Alan Crosby: Don’t let your memories go to waste

By Jon Bauckham, 3 December 2015 - 10:53am

Census returns and certificates will always remain, but the precious records inside our heads will be lost unless we act now, says Alan Crosby

Dr Alan Crosby is the editor of the Local Historian and a columnist for WDYTYA? MagazineThursday 3 December 2015
Alan Crosby
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Speak to elderly relatives and make sure they're memories are recorded (Getty Images)

It is vital to make sure that stories and anecdotes passed down from older generations are properly recorded (Photo: Getty Images)

An elderly lady who I’ve known for many a long year has just contacted me and asked what she might do with all her research notes and the documents, transcripts and other records which have been the fruits of her labour.

It’s a real problem – she said that her children won’t be interested and will otherwise just put them in a skip when she’s gone.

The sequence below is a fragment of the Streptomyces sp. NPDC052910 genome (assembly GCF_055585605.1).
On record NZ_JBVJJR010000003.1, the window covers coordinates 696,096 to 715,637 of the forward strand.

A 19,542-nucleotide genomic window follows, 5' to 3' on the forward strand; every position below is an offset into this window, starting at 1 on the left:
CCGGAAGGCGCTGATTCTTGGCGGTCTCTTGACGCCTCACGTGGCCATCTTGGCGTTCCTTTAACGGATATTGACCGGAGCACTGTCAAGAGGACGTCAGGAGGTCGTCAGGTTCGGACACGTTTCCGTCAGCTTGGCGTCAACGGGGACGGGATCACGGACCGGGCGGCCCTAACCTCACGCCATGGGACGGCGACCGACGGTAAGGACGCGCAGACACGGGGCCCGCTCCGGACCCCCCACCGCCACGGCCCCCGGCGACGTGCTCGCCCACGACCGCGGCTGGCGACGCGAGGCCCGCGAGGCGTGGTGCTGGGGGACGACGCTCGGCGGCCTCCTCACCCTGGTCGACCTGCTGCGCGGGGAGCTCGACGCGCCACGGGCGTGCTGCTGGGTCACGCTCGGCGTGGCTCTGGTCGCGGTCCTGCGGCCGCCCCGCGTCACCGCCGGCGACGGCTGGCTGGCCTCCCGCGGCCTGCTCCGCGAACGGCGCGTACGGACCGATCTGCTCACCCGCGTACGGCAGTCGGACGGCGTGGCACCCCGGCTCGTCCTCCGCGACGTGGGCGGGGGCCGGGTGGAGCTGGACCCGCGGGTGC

Many of us know the same feeling, I’m sure. This particular lady did a great deal of investigation, 30 or 40 years ago, into the history of a small hamlet not far away from where we both live. Her ancestors came from that particular place and she wanted to explore their world.

Much of what she found is readily accessible in standard sources – Ordnance Survey maps, census returns and parish registers. But she also interviewed a number of elderly inhabitants at the time, who would have been born in the latter part of Victoria’s reign. That’s the sort of information that is unique – it could so easily be lost and yet it’s so precious.

I’ve told her that I’ll gladly take her papers and help to sort them out, and make sure that they aren’t lost to posterity.

It’s so easy to let these things go – talking to Pat has reminded me, yet again, that there’s so much stored in my own head... not so much the names and dates and places, because I’ve got copies of the “official records” and they’re all properly documented.

No, it’s the stories and the anecdotes, the little snippets of information, casually given by relatives long-gone, which need to be written down and preserved.

Get down to it, Alan!
 

Alan Crosby lives in Lancashire and is editor of The Local Historian. He is an honorary research fellow at Lancashire and Liverpool universities

 

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